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Redevelopment group targets cuts

Association may file lawsuit against state to prevent $350 million from being taken away from California cities.

November 05, 2008|By Jeremy Oberstein

BURBANK — A Sacramento-based redevelopment group is pressing forward with a lawsuit that would stop the state from taking $350 million from its cities, including Burbank, that officials said is needed to help California shore up its burdensome deficit.

Following the prolonged budget impasse, in which Gov. Arnold Schwarzenegger signed a $145-billion spending plan in September that was 85 days late, legislators voted to take $350 million from redevelopment agencies around the state.

Burbank’s share totals $16,357 from libraries, $17,995 from the Community Option Public Safety program and $3.3 million from its redevelopment agency, which funds local construction projects.


The California Redevelopment Assn., which represents 350 agencies and more than 300 private development firms, is on the brink of filing a lawsuit against the state after its board voted in October to officially oppose the price tag cities are being asked to pay, said John Shirey, executive director of the association.

If Burbank is asked to pay the funds, which amounts to 33% of the capital improvement budget, development projects will likely be affected in the short term, Community Development Director Sue Georgino said.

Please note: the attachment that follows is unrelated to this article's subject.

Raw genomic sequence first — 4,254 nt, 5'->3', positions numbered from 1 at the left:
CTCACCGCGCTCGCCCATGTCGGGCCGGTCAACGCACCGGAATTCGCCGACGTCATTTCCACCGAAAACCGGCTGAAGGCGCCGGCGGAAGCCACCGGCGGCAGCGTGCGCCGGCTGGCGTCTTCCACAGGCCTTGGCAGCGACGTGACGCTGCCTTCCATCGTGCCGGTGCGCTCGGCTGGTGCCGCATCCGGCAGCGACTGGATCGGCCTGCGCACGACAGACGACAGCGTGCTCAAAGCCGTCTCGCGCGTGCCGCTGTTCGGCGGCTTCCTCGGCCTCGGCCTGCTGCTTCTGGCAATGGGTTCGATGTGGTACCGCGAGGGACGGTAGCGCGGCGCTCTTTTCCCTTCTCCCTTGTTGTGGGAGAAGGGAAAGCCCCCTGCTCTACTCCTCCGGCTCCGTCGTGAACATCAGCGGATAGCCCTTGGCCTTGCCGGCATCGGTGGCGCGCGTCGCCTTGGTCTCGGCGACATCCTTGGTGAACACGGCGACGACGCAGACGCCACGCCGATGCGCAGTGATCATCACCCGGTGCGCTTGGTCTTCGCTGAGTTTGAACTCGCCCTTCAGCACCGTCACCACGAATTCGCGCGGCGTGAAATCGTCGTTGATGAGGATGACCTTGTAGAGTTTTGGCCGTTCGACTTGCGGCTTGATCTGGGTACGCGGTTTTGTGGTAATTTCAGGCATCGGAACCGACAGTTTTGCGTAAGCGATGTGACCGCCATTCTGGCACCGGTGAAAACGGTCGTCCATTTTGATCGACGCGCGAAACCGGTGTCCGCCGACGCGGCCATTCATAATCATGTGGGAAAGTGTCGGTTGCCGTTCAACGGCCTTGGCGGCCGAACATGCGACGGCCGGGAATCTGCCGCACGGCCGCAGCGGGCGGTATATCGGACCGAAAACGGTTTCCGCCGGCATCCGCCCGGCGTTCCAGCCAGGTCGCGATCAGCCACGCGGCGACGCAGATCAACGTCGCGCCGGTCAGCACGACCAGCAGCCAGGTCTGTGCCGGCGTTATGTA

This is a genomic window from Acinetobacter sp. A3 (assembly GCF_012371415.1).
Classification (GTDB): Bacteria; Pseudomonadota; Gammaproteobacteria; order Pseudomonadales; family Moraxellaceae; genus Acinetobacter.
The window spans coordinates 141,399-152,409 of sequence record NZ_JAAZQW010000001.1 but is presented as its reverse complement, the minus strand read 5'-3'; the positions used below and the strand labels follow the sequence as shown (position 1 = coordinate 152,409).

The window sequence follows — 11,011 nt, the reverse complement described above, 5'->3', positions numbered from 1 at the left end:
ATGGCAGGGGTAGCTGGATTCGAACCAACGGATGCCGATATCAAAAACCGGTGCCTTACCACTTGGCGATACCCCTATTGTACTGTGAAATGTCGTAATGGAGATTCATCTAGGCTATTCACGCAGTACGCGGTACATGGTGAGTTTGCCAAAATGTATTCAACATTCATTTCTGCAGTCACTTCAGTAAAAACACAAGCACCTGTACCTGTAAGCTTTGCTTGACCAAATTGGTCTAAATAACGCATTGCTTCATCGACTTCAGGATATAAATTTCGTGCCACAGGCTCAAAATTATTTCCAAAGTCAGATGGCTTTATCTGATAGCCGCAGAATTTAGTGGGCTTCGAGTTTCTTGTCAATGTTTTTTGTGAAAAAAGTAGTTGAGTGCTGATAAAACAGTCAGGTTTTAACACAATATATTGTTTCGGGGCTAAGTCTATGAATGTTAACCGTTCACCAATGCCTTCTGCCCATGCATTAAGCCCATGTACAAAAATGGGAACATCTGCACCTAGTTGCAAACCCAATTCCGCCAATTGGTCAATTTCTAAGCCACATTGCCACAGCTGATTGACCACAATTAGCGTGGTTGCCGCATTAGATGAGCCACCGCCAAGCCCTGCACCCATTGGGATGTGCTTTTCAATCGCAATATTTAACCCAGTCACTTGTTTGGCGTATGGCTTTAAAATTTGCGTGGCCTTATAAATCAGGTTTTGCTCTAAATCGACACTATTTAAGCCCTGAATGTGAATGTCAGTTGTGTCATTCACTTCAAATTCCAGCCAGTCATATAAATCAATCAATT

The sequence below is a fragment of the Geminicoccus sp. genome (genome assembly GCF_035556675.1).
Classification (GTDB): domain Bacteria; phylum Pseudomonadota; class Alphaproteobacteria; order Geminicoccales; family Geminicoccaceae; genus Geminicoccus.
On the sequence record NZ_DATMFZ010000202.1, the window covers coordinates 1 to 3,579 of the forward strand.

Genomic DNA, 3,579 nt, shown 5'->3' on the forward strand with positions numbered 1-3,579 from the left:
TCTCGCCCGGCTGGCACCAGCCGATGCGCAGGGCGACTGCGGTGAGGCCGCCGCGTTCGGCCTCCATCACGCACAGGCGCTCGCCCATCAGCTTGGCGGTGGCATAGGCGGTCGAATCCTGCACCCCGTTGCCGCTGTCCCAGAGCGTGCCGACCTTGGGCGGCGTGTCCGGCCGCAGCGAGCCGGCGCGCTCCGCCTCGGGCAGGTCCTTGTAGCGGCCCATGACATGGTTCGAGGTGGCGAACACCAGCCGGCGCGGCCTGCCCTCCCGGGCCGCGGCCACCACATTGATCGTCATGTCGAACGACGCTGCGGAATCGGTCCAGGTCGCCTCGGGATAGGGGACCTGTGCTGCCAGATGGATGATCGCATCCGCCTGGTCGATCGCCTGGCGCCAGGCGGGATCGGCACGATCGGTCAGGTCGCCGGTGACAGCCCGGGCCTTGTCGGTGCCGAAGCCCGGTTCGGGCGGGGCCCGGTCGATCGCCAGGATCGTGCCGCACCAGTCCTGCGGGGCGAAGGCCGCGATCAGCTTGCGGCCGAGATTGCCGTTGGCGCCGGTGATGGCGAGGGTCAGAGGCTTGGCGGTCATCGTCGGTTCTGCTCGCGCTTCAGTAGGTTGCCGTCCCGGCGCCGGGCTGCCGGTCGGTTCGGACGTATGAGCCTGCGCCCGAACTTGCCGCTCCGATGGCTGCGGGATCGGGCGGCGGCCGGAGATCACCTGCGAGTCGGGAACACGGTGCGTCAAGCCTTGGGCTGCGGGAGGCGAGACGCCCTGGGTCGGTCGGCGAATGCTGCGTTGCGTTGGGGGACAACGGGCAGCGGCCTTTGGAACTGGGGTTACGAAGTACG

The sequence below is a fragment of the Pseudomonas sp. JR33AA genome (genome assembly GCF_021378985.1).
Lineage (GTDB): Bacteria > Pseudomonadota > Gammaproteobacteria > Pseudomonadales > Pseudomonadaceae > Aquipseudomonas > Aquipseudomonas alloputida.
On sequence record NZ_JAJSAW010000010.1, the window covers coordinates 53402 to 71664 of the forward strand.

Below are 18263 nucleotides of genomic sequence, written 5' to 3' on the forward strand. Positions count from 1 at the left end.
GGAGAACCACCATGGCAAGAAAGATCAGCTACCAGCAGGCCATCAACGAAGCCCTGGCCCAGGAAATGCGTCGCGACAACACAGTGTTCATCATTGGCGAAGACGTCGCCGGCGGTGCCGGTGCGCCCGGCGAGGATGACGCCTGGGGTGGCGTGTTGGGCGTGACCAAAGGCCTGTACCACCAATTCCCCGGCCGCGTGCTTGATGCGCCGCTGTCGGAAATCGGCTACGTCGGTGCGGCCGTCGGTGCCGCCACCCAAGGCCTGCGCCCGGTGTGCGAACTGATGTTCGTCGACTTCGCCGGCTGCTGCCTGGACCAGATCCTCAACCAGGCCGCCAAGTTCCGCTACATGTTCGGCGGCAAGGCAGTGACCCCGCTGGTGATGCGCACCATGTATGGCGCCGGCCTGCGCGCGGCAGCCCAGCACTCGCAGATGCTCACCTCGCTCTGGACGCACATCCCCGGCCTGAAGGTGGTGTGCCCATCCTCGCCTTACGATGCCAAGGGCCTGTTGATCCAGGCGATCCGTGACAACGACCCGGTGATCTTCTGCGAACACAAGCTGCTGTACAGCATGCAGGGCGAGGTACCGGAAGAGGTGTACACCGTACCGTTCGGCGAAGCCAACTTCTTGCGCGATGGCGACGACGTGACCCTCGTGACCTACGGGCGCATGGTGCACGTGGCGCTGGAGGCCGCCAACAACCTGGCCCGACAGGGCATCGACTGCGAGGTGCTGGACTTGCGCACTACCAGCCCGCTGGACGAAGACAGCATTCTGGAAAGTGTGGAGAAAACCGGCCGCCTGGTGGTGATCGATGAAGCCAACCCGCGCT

“It obviously has implications for us,” she said.

Burbank and the California Redevelopment Assn. have long objected, mostly on constitutional grounds, to the state taking funds for capital improvement projects.

The state is not legally entitled to take redevelopment funds, Shirey said, citing Article 16, Section 16 of the California constitution, which reads: “All property in a redevelopment project . . . [shall] not subject to taxation.”

“We feel what the state, as local governments have to do, is find ways to balance budgets by cutting its expenses or raising revenue or both,” Shirey said. “The solution is not to take money from someone else. Once state takes the money, this isn’t going to stop.”

Georgino also fears that state officials will continue to tap local funds as California continues to face a fiscal problem.

“We have a very strong concern that it’s not just one year as an illegal take, but that it’s an ongoing take,” she said.

But state officials have maintained that the $350-million payment is a one-time fee.

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